3. Check Specifications Provided By The Manufacturer
Manufacturers of air conditioners clearly indicate the specific refrigerant that the unit uses. This information can usually be found on the nameplate placed on the unit’s condenser. Therefore, checking the nameplate can help you determine if your air conditioner uses R-22 refrigerant or R-410A. Additionally, most air conditioners have certification stickers attached to the unit, and this sticker should indicate if the air conditioner is R-22 free. A quick check will let you know if your AC uses R-22 or not.
4. Contact The Air Conditioner’s Manufacturer
If you have trouble finding the nameplate or you’re not clear about the refrigerant your air conditioner uses, the unit’s manufacturer should be able to help. The staff at the customer service number should have the information you need. However, to tell you what type of refrigerant your AC uses, they’ll need you to tell them the specific make and model.
5. In Connecticut, Ask Wilcox Energy, Your Trusted Local HVAC Contractor
It’s always an excellent idea to make sure that your air conditioner has a tune up each year. When the HVAC technician arrives to service your AC, ask them whether or not your air conditioner unit uses R-22 refrigerant. A NATE certified technician will know how to determine whether your air conditioning system uses R-22. Additionally, they’ll know every make and model of air conditioner that uses the R-22 refrigerant.
Phaseout Of The EPA’s R-22 Refrigerant
The EPA has been slowly phasing R-22 refrigerant out of the market. It’s not illegal to continue using an air conditioning unit that uses R-22. However, it can definitely be expensive. It’s no longer legal for manufacturers to make the R-22, so there is a massive shortage of this particular refrigerant. Of course, this also means that the cost of acquiring some of the R-22 that is still available will be extremely expensive. Currently, homeowners who need an R-22 recharge for a medium sized air conditioning unit will pay almost half the cost of what a new energy efficient air conditioner would cost.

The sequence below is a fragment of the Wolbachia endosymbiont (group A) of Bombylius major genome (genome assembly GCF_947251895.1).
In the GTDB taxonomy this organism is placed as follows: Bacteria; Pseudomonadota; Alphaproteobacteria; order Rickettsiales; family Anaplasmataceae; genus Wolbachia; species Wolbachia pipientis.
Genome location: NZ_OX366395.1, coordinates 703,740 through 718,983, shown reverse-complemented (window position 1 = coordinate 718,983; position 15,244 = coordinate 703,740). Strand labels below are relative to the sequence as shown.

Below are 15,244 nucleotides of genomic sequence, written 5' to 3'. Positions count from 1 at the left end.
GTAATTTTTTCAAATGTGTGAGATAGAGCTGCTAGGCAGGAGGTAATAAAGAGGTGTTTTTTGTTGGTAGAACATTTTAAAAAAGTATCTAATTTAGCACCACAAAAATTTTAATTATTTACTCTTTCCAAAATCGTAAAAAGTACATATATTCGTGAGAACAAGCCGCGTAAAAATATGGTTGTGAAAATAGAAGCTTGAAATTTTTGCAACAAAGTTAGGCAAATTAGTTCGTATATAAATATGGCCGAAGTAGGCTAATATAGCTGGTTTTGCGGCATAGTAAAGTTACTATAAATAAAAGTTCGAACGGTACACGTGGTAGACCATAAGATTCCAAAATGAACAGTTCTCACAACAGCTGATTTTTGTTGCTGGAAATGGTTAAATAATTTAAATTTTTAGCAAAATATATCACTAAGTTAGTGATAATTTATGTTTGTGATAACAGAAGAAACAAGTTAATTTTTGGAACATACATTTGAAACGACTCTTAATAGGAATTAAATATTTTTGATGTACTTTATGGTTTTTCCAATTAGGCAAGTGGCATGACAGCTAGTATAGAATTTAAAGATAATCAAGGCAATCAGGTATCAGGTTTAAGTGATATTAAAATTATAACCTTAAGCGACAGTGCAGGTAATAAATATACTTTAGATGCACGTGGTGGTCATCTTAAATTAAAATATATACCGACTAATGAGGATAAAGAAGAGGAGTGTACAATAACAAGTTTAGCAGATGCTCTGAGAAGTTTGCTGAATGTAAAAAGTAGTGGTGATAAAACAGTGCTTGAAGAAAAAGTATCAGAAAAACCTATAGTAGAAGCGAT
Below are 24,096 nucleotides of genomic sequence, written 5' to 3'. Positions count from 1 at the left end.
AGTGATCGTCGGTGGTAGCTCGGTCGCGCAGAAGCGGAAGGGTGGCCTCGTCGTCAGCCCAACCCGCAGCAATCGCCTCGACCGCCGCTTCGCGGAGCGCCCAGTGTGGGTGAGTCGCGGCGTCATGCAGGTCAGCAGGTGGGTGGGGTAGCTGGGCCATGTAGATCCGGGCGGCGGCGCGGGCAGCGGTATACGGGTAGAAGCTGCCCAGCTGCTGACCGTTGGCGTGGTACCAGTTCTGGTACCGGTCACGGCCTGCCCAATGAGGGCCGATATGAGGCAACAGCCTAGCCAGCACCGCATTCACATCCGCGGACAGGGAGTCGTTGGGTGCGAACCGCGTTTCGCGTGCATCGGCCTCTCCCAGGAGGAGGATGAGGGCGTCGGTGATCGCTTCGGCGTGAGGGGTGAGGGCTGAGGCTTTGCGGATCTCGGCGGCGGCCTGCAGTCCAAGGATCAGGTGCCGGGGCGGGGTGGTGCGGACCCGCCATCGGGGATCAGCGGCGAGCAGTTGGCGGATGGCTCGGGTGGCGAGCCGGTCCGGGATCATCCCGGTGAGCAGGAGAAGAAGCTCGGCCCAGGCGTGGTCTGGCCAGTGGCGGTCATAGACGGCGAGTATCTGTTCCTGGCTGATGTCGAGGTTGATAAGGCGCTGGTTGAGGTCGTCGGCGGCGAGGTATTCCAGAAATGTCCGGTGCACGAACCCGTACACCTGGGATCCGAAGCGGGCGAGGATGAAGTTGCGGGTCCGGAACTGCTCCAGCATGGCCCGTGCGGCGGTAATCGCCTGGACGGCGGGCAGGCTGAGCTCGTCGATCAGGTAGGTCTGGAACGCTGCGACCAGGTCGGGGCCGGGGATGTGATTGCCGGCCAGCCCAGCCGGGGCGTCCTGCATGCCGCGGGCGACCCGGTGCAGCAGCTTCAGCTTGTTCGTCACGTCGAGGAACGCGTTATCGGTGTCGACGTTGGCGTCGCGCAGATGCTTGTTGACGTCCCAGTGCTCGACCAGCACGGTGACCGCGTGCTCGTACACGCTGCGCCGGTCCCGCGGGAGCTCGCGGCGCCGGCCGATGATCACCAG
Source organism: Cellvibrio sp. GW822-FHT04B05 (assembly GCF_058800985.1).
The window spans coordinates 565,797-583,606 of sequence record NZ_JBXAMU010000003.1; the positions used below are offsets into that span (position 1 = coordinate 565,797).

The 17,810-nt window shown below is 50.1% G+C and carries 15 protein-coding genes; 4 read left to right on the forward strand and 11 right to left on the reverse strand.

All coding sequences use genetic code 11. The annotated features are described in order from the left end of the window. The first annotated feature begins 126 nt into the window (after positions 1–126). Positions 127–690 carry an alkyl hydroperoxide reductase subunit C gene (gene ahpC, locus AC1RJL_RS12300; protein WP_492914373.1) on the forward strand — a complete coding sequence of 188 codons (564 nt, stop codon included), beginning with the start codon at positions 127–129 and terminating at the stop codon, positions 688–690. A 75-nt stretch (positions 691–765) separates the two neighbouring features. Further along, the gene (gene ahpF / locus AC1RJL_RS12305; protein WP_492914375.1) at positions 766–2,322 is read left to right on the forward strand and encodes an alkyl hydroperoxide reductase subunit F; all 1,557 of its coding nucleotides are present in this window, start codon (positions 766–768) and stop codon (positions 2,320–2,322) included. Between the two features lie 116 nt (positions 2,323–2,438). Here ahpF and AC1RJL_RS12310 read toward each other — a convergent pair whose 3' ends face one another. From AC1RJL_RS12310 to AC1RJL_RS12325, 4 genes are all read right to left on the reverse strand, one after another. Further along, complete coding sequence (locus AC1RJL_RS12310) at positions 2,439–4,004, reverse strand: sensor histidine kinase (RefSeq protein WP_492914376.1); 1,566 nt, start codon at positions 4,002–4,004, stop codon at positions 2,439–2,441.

For Homeowners In Connecticut, What Are The Available Options?
Homeowners who have air conditioners that use R-22 might find that replacing their cooling unit is often their best option. For one thing, only older air conditioners use R-22. R-22 units are typically inefficient and will likely break down frequently, making a new energy efficient air conditioner a great value.
Additionally, the cost of recharging an air conditioner that uses R-22 is incredibly high. Therefore, if you want to save money, you might want to consider replacing your old R-22 air conditioner with a new energy efficient unit. You’ll save money with lower energy bills and repair costs. Make sure to choose a competent HVAC contractor for your AC replacement.
Many HVAC companies offer excellent financing options for homeowners with proper credit. Fortunately, even if you don’t have the cash to pay for a new installation, affordable financing, as well as convenient payment plans, can help.
Wilcox Energy is not only a trusted HVAC contractor that offers affordable HVAC services for both commercial and residential customers in the area. We’re proud of our exceptional service and are here to help with all of your heating and cooling needs. We provide HVAC installations, tune-ups, and repairs.
We pride ourselves on being a step above our competition while providing friendly service and affordable prices.
If you want to learn more about the systems and services we offer, please call Wilcox Energy today. We’ll gladly schedule a free consultation so you can meet one of our service professionals. We’ll discuss your heating and cooling concerns and find the best solutions for your specific circumstances. Give us a call now.
For more information about our HVAC services, be sure to contact Wilcox Energy. You can click here to contact us or you can call us at (860) 399-6218 to find out more. We offer a full line of heating and cooling repairs, maintenance services, and installations.